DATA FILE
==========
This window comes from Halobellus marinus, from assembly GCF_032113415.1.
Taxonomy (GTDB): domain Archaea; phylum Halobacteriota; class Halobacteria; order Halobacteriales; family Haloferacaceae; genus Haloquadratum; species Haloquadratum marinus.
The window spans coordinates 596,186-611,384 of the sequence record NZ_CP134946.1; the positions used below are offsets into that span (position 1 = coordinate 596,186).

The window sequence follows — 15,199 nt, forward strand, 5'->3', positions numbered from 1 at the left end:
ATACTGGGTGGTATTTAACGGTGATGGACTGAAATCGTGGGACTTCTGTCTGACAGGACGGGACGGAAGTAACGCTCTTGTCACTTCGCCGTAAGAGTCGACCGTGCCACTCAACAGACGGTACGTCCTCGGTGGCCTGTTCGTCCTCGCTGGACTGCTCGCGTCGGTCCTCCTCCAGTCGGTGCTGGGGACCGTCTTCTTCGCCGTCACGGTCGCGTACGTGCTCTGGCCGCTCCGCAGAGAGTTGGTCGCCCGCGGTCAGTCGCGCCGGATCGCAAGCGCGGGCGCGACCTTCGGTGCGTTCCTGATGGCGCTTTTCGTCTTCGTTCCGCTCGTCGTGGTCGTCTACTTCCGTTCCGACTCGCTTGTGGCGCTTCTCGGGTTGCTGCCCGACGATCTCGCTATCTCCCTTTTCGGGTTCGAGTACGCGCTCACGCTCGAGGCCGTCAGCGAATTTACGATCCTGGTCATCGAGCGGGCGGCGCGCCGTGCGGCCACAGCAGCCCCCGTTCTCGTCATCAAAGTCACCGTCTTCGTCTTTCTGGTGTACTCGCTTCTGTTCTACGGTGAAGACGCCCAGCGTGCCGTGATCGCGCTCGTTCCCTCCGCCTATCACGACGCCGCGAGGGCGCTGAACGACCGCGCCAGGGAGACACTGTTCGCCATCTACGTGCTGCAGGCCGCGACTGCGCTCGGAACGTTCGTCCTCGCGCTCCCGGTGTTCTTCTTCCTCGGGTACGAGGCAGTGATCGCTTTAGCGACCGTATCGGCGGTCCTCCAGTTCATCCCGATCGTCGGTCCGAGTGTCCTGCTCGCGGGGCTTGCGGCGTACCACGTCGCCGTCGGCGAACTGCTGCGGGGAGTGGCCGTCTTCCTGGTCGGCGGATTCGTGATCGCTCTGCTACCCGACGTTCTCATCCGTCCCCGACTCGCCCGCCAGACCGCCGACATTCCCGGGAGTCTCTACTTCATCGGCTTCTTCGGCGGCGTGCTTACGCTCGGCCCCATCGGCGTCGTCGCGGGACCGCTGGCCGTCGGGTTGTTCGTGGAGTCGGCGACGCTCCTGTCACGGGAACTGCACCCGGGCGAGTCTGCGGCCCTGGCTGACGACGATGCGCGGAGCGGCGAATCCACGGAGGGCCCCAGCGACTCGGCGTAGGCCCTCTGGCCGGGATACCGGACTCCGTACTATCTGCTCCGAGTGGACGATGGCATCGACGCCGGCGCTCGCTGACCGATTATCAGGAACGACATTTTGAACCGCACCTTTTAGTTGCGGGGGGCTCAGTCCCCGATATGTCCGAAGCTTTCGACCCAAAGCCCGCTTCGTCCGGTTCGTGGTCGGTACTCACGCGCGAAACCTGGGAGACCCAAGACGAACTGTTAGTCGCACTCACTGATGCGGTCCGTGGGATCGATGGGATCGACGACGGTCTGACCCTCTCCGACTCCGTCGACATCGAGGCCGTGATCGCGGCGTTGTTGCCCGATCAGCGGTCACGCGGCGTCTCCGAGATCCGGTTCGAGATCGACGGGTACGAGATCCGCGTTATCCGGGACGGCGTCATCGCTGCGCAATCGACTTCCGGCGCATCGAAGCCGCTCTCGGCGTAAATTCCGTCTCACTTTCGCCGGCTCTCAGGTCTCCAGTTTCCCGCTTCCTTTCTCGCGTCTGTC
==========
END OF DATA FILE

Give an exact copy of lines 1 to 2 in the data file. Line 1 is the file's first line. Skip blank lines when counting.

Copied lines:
This window comes from Halobellus marinus, from assembly GCF_032113415.1.
Taxonomy (GTDB): domain Archaea; phylum Halobacteriota; class Halobacteria; order Halobacteriales; family Haloferacaceae; genus Haloquadratum; species Haloquadratum marinus.